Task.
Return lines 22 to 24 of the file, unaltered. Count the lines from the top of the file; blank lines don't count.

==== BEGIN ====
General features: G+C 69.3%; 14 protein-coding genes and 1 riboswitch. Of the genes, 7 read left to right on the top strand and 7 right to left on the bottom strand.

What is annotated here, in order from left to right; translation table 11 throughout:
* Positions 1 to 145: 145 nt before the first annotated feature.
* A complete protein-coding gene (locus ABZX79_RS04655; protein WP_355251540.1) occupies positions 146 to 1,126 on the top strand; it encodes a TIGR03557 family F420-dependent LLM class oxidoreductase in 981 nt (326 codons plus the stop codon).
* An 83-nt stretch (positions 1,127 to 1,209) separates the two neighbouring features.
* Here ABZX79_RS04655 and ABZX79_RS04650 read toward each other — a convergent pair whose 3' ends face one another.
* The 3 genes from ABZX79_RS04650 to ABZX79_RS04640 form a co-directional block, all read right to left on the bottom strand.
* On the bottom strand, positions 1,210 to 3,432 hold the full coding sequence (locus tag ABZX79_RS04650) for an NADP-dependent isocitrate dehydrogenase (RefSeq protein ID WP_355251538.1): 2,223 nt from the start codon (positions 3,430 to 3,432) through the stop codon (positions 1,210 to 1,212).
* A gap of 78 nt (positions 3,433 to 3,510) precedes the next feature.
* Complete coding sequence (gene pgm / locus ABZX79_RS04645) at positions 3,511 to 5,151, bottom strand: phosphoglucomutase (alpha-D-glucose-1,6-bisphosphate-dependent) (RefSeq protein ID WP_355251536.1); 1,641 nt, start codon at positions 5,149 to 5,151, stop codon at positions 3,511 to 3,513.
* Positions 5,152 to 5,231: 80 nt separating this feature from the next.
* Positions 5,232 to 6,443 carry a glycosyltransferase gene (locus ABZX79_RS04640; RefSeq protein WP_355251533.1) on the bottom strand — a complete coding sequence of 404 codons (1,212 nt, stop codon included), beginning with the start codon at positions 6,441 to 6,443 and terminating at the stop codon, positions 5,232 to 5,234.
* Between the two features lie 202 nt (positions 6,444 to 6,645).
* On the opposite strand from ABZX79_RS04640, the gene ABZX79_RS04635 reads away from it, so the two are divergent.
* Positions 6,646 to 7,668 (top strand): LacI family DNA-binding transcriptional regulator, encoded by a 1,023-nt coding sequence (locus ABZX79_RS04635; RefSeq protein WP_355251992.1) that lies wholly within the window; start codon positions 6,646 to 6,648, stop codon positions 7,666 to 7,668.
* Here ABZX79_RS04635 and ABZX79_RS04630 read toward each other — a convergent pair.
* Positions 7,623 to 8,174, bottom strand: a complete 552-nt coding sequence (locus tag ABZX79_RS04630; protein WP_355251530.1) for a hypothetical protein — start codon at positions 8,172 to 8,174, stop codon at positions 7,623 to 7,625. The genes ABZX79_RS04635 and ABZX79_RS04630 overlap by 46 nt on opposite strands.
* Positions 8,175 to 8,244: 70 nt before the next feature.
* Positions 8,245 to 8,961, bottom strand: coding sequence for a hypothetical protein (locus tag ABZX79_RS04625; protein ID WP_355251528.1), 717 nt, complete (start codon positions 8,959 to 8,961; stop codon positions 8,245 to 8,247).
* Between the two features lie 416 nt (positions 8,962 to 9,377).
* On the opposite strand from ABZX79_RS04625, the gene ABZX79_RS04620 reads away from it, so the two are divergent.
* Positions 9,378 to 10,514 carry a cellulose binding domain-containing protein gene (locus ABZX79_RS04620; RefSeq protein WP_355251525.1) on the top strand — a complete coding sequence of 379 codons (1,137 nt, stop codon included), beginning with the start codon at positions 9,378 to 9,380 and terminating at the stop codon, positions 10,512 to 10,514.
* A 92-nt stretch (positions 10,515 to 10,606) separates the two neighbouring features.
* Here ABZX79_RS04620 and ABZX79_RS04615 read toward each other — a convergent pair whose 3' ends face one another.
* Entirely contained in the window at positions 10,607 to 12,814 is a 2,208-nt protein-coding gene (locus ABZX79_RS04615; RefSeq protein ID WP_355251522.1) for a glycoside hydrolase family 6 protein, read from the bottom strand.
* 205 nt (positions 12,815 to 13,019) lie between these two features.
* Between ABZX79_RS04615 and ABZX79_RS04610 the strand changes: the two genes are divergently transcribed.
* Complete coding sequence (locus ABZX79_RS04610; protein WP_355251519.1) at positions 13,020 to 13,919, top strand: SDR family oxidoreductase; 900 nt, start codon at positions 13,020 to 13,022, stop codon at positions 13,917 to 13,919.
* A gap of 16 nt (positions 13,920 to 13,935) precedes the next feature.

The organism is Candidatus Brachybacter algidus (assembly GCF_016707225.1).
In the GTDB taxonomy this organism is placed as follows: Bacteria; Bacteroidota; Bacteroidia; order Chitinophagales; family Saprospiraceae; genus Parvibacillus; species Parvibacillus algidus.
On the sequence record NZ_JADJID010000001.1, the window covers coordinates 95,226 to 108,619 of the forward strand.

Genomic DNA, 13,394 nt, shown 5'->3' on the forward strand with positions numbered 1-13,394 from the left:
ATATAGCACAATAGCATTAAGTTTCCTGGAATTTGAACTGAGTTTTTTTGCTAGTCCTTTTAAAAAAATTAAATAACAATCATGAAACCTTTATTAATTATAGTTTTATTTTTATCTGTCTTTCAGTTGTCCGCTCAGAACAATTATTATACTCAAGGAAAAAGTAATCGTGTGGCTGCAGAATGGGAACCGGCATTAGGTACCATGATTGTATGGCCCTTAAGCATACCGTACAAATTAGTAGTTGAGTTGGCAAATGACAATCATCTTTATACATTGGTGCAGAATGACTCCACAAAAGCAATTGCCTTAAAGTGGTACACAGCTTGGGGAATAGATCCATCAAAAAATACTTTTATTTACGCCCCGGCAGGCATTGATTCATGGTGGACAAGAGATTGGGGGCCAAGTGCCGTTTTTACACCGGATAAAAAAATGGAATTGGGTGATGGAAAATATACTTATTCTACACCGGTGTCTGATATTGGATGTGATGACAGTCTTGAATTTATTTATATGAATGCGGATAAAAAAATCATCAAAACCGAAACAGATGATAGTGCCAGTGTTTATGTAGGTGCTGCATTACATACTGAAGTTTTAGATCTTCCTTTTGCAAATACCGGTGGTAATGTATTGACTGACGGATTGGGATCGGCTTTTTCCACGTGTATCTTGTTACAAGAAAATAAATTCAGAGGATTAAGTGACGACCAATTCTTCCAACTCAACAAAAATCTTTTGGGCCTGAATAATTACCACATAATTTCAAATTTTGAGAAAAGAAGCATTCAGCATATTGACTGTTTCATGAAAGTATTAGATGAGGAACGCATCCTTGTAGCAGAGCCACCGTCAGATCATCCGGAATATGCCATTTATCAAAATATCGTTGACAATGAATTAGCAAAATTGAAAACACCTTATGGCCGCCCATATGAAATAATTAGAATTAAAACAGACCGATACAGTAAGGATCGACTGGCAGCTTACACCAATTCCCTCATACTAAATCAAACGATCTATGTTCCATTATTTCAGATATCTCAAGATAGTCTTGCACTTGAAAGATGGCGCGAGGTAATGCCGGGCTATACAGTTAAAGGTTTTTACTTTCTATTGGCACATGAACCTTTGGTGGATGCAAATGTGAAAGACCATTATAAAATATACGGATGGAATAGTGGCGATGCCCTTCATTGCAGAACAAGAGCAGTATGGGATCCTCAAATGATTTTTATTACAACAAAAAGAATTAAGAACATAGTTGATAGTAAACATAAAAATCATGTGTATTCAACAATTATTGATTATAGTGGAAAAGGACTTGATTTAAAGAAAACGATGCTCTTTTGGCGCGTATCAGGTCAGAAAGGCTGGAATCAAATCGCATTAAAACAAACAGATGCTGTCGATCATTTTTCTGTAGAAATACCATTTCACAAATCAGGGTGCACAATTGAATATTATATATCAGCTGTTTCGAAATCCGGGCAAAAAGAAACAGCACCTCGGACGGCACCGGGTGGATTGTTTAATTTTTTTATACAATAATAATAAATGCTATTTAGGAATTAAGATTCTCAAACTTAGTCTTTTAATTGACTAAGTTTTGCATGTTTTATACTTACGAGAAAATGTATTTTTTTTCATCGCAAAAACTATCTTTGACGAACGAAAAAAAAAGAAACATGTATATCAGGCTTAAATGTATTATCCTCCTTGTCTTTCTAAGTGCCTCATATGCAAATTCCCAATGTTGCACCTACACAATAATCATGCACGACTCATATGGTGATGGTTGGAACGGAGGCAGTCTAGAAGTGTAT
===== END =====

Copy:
* Positions 9,378 to 10,514 carry a cellulose binding domain-containing protein gene (locus ABZX79_RS04620; RefSeq protein WP_355251525.1) on the top strand — a complete coding sequence of 379 codons (1,137 nt, stop codon included), beginning with the start codon at positions 9,378 to 9,380 and terminating at the stop codon, positions 10,512 to 10,514.
* A 92-nt stretch (positions 10,515 to 10,606) separates the two neighbouring features.
* Here ABZX79_RS04620 and ABZX79_RS04615 read toward each other — a convergent pair whose 3' ends face one another.